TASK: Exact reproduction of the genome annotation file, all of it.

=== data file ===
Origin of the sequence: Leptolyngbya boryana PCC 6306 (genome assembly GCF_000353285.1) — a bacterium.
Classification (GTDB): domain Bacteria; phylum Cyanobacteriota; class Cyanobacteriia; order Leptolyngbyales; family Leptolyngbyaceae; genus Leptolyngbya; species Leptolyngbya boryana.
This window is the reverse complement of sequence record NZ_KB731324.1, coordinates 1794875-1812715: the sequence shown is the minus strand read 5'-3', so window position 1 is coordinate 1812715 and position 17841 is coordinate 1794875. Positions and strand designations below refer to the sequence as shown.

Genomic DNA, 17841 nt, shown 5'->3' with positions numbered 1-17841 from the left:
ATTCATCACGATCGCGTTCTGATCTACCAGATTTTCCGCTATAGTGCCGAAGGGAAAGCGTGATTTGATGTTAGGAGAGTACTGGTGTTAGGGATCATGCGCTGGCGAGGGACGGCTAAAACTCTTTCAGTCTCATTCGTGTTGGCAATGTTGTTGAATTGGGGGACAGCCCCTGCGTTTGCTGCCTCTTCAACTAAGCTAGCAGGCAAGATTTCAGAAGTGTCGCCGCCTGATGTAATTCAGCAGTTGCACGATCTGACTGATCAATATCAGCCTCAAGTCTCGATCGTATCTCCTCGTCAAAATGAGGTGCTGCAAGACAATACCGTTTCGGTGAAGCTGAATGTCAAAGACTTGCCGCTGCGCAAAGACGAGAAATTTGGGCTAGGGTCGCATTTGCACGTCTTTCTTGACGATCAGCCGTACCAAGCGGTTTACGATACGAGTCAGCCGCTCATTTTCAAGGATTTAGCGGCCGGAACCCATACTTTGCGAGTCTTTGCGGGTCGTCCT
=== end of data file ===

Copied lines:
Origin of the sequence: Leptolyngbya boryana PCC 6306 (genome assembly GCF_000353285.1) — a bacterium.
Classification (GTDB): domain Bacteria; phylum Cyanobacteriota; class Cyanobacteriia; order Leptolyngbyales; family Leptolyngbyaceae; genus Leptolyngbya; species Leptolyngbya boryana.
This window is the reverse complement of sequence record NZ_KB731324.1, coordinates 1794875-1812715: the sequence shown is the minus strand read 5'-3', so window position 1 is coordinate 1812715 and position 17841 is coordinate 1794875. Positions and strand designations below refer to the sequence as shown.

Genomic DNA, 17841 nt, shown 5'->3' with positions numbered 1-17841 from the left:
ATTCATCACGATCGCGTTCTGATCTACCAGATTTTCCGCTATAGTGCCGAAGGGAAAGCGTGATTTGATGTTAGGAGAGTACTGGTGTTAGGGATCATGCGCTGGCGAGGGACGGCTAAAACTCTTTCAGTCTCATTCGTGTTGGCAATGTTGTTGAATTGGGGGACAGCCCCTGCGTTTGCTGCCTCTTCAACTAAGCTAGCAGGCAAGATTTCAGAAGTGTCGCCGCCTGATGTAATTCAGCAGTTGCACGATCTGACTGATCAATATCAGCCTCAAGTCTCGATCGTATCTCCTCGTCAAAATGAGGTGCTGCAAGACAATACCGTTTCGGTGAAGCTGAATGTCAAAGACTTGCCGCTGCGCAAAGACGAGAAATTTGGGCTAGGGTCGCATTTGCACGTCTTTCTTGACGATCAGCCGTACCAAGCGGTTTACGATACGAGTCAGCCGCTCATTTTCAAGGATTTAGCGGCCGGAACCCATACTTTGCGAGTCTTTGCGGGTCGTCCT